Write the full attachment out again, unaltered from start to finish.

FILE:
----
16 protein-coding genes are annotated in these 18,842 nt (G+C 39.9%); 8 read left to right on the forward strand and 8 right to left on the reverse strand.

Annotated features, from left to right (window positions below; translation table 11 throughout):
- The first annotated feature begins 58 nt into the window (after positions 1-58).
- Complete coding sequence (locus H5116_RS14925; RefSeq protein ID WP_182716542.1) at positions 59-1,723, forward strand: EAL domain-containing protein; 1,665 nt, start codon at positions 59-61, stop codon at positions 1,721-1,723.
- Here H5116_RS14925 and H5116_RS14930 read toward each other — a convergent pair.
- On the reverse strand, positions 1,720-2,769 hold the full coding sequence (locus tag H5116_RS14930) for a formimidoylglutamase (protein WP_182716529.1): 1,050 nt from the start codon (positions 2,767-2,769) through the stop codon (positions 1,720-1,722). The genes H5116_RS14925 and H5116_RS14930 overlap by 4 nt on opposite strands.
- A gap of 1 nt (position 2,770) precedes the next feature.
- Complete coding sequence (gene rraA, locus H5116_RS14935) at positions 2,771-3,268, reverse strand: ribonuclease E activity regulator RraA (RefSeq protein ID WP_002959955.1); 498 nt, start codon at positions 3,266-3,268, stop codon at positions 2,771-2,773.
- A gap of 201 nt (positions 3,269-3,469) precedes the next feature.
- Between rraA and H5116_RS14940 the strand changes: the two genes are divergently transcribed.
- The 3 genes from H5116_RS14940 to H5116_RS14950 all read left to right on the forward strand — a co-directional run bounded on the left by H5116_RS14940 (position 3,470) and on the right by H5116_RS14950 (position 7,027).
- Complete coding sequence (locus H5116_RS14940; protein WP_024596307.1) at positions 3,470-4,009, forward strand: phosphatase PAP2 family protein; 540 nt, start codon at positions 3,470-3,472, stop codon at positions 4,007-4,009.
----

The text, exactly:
16 protein-coding genes are annotated in these 18,842 nt (G+C 39.9%); 8 read left to right on the forward strand and 8 right to left on the reverse strand.

Annotated features, from left to right (window positions below; translation table 11 throughout):
- The first annotated feature begins 58 nt into the window (after positions 1-58).
- Complete coding sequence (locus H5116_RS14925; RefSeq protein ID WP_182716542.1) at positions 59-1,723, forward strand: EAL domain-containing protein; 1,665 nt, start codon at positions 59-61, stop codon at positions 1,721-1,723.
- Here H5116_RS14925 and H5116_RS14930 read toward each other — a convergent pair.
- On the reverse strand, positions 1,720-2,769 hold the full coding sequence (locus tag H5116_RS14930) for a formimidoylglutamase (protein WP_182716529.1): 1,050 nt from the start codon (positions 2,767-2,769) through the stop codon (positions 1,720-1,722). The genes H5116_RS14925 and H5116_RS14930 overlap by 4 nt on opposite strands.
- A gap of 1 nt (position 2,770) precedes the next feature.
- Complete coding sequence (gene rraA, locus H5116_RS14935) at positions 2,771-3,268, reverse strand: ribonuclease E activity regulator RraA (RefSeq protein ID WP_002959955.1); 498 nt, start codon at positions 3,266-3,268, stop codon at positions 2,771-2,773.
- A gap of 201 nt (positions 3,269-3,469) precedes the next feature.
- Between rraA and H5116_RS14940 the strand changes: the two genes are divergently transcribed.
- The 3 genes from H5116_RS14940 to H5116_RS14950 all read left to right on the forward strand — a co-directional run bounded on the left by H5116_RS14940 (position 3,470) and on the right by H5116_RS14950 (position 7,027).
- Complete coding sequence (locus H5116_RS14940; protein WP_024596307.1) at positions 3,470-4,009, forward strand: phosphatase PAP2 family protein; 540 nt, start codon at positions 3,470-3,472, stop codon at positions 4,007-4,009.